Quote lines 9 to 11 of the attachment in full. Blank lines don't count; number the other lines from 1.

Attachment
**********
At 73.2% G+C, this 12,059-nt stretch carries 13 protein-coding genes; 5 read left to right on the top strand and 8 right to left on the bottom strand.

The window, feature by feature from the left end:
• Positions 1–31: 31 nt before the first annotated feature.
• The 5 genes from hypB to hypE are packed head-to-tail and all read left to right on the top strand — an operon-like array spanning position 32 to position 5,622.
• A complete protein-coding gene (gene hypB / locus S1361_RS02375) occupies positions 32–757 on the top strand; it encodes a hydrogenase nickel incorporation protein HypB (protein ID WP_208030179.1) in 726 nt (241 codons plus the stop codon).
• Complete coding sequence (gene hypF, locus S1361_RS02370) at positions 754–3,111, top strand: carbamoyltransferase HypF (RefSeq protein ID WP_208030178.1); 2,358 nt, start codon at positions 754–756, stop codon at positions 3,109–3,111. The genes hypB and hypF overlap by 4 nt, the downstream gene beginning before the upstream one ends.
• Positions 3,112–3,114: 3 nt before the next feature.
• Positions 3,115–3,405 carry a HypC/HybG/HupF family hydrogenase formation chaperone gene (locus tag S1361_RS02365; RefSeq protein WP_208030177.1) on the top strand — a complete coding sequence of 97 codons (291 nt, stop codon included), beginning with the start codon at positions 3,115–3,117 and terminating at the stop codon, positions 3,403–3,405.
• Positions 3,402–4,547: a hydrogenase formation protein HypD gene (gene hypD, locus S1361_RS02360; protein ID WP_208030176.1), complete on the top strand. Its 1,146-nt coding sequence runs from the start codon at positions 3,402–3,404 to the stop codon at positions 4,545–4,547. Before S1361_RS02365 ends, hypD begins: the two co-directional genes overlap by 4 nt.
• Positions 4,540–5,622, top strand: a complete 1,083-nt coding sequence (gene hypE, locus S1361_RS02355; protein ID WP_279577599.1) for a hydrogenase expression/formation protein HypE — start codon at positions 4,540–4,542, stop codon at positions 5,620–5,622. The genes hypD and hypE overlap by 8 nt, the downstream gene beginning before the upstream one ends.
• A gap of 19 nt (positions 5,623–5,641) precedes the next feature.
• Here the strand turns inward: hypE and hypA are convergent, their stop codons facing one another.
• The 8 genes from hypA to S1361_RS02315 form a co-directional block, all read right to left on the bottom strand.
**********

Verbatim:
• Positions 3,402–4,547: a hydrogenase formation protein HypD gene (gene hypD, locus S1361_RS02360; protein ID WP_208030176.1), complete on the top strand. Its 1,146-nt coding sequence runs from the start codon at positions 3,402–3,404 to the stop codon at positions 4,545–4,547. Before S1361_RS02365 ends, hypD begins: the two co-directional genes overlap by 4 nt.
• Positions 4,540–5,622, top strand: a complete 1,083-nt coding sequence (gene hypE, locus S1361_RS02355; protein ID WP_279577599.1) for a hydrogenase expression/formation protein HypE — start codon at positions 4,540–4,542, stop codon at positions 5,620–5,622. The genes hypD and hypE overlap by 8 nt, the downstream gene beginning before the upstream one ends.
• A gap of 19 nt (positions 5,623–5,641) precedes the next feature.